Help, I Think I’m A Compulsive Shopper!

It’s the finale…the last installment of popular questions. I hope they’ve been helpful. And if you have any questions for me, feel free to ask. I’d love to hear from you! So here we go:

Road to financial empowerment for women

1. I’m getting married next year. Should my fiancé and I keep separate accounts or have one joint account?
It’s fine to have a joint account for bill paying, etc, but be sure you have one for yourself too. Every woman needs an account in her own name.

2. How can I stop being such a compulsive shopper?
As my mentor, Karen McCall, a pioneer in financial recovery, always said: “You can never get enough of what you don’t really need.” The problem isn’t the shopping, but the “hole in your soul” you’re trying to fill. I highly recommend attending DA (Debtors Anonymous) meetings, a 12 step program for over-spenders, chronic debtors, and underearners.

3. What is one of the most common money mistakes women make and how can I avoid it?
Without a doubt; it’s doing nothing because you’re afraid of making a mistake. My advice is to spend 3-6 months educating yourself. How?

  1. Every day read something about money, even if it’s just the headlines in the business section of the newspaper, even if it’s only for 1or 2 minutes.
  2. Every week, talk about money, particularly with someone who knows more than you. (taking a class counts too).
  3. Every month, save by having a small amount from your paycheck or checking account automatically deposited in a savings and/or retirement account.

I also encourage women to find a financial advisor they can trust, who will hold them accountable and keep them on track.

4. I’m always worrying about money. How can I calm my fears?

  1. Educate yourself. Knowledge is the best anecdote for fear. The goal is to make financial decisions from knowledge, not ignorance, emotion or habit. Doing the 3 steps I outlined above is an amazingly simple but effective way to conquer money fears.
  2. Join with others. We women are so relationship oriented, one of the best ways to learn is to get support by forming (or joining) a money book club, money study group, or investment club.
  3. Track your spending. Write down every penny you spend for at least a month, then transfer those amounts to spending categories. This exercise allows you to see how/where you can shave expenses, figure out a debt repayment plan, and increase savings.
  4. Create an emergency savings fund with at least 6 months worth of living expenses (a shoe sale is NOT an emergency!)

5. As a young career woman, what’s the single smartest thing I can do with my money now?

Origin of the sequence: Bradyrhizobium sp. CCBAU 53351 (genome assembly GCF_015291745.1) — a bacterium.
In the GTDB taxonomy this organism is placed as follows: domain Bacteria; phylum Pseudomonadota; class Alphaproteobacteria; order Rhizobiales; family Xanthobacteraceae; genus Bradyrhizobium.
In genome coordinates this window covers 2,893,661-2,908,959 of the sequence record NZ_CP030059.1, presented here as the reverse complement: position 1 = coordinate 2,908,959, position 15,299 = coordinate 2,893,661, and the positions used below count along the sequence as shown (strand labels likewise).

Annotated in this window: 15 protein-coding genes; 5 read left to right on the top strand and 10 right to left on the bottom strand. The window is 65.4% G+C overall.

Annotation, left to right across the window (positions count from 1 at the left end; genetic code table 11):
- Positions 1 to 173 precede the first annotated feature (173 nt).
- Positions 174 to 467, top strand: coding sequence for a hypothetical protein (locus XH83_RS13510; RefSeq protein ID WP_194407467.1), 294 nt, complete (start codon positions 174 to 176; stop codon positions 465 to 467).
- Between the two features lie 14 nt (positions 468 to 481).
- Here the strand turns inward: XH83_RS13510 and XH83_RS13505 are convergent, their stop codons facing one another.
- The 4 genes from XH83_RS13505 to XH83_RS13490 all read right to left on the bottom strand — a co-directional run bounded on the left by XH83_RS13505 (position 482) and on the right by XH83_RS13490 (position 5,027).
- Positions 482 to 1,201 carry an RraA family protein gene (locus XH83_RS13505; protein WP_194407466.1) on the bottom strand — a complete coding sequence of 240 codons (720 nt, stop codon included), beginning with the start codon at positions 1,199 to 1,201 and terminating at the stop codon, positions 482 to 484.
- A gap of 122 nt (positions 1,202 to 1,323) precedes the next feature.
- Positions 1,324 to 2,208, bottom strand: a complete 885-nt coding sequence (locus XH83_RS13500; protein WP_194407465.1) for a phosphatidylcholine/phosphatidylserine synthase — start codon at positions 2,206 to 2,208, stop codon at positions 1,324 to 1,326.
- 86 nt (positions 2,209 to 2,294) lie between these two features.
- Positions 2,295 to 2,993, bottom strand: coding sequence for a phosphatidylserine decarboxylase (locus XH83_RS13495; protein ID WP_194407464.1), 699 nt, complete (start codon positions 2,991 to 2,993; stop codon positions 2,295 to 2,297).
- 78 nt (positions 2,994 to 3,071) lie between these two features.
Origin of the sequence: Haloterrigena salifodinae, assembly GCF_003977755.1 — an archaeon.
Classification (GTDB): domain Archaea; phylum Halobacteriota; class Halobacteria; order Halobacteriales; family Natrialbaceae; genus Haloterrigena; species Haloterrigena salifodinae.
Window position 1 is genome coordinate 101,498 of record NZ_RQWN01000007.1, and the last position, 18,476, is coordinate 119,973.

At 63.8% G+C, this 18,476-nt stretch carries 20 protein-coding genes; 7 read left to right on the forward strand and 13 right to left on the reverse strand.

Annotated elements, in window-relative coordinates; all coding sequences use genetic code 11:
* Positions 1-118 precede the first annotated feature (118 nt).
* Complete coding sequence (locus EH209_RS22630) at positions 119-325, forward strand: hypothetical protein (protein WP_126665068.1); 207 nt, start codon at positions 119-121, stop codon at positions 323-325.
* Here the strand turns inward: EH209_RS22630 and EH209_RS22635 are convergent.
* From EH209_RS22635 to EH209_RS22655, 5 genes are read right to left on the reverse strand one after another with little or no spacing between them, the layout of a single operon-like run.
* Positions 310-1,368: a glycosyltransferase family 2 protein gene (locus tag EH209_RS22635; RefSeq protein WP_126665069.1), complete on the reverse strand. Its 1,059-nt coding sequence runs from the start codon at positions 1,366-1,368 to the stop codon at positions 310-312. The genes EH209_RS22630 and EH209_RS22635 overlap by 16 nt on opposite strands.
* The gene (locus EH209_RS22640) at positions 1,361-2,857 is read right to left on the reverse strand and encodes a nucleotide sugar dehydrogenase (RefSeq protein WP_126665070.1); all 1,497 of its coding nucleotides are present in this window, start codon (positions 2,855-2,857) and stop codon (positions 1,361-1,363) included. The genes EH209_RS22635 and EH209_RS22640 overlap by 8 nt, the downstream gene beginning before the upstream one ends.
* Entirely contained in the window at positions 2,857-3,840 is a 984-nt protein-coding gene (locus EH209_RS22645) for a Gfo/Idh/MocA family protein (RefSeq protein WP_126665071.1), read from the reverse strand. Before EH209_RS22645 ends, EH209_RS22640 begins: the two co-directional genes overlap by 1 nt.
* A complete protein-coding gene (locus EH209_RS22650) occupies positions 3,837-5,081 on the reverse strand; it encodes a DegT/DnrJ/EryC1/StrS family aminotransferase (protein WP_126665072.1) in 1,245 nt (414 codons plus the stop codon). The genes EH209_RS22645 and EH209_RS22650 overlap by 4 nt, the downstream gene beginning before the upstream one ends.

Automatic savings. Arrange to have the bank, every month, withdraw money from your checking account or paycheck and deposit it monthly into a personal savings account. Even small amounts ($10 or $20 a month) consistently saved accumulate quickly. It’s money you’d otherwise fritter away. And you don’t miss what you don’t see!! Do the same with your company’s retirement account.

6. My current salary is under 50K. How can I make more money?
If you love what you do, ask for a raise. If you get a ‘no’, ask your boss what you need to do for a pay increase. If you feel dead-ended, or dislike your current job, start looking for a better, higher paying one. Figure out what you’re passionate about and network like crazy. From my interviews with six- and seven-figure women, I discovered that four factors are essential for financial success and quality of life (both are important):

  1. Passion—loving what you do
  2. Audacity—doing what you fear
  3. Resilience—getting back up when you fall down
  4. Community—reaching out for support
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Comments & Feedback

  • Oooh, this is so juicy:

    “From my interviews with six- and seven-figure women, I discovered that four factors are essential for financial success and quality of life (both are important):

    Passion—loving what you do
    Audacity—doing what you fear
    Resilience—getting back up when you fall down
    Community—reaching out for support”

    I am printing this out and keeping it on my desk. I’ve got the passion and audacity and want to get even better at the resilience and community. Let’s face it, we’re none of us getting any younger, so there’s only so much time to reach our goals. The less time I spend laying down when I fall the more time I’ll spend up and at ’em.

    Thanks for this great answer, Barbara.

  • Laura

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Meet Barbara Huson

When a devastating financial crisis rocked her world, Barbara Huson knew she had to get smart about money… and she did. Now, she wants to empower every women to take charge of their money and take charge of their lives! She’s doing just that with her best-selling books, life changing retreats and private financial coaching.

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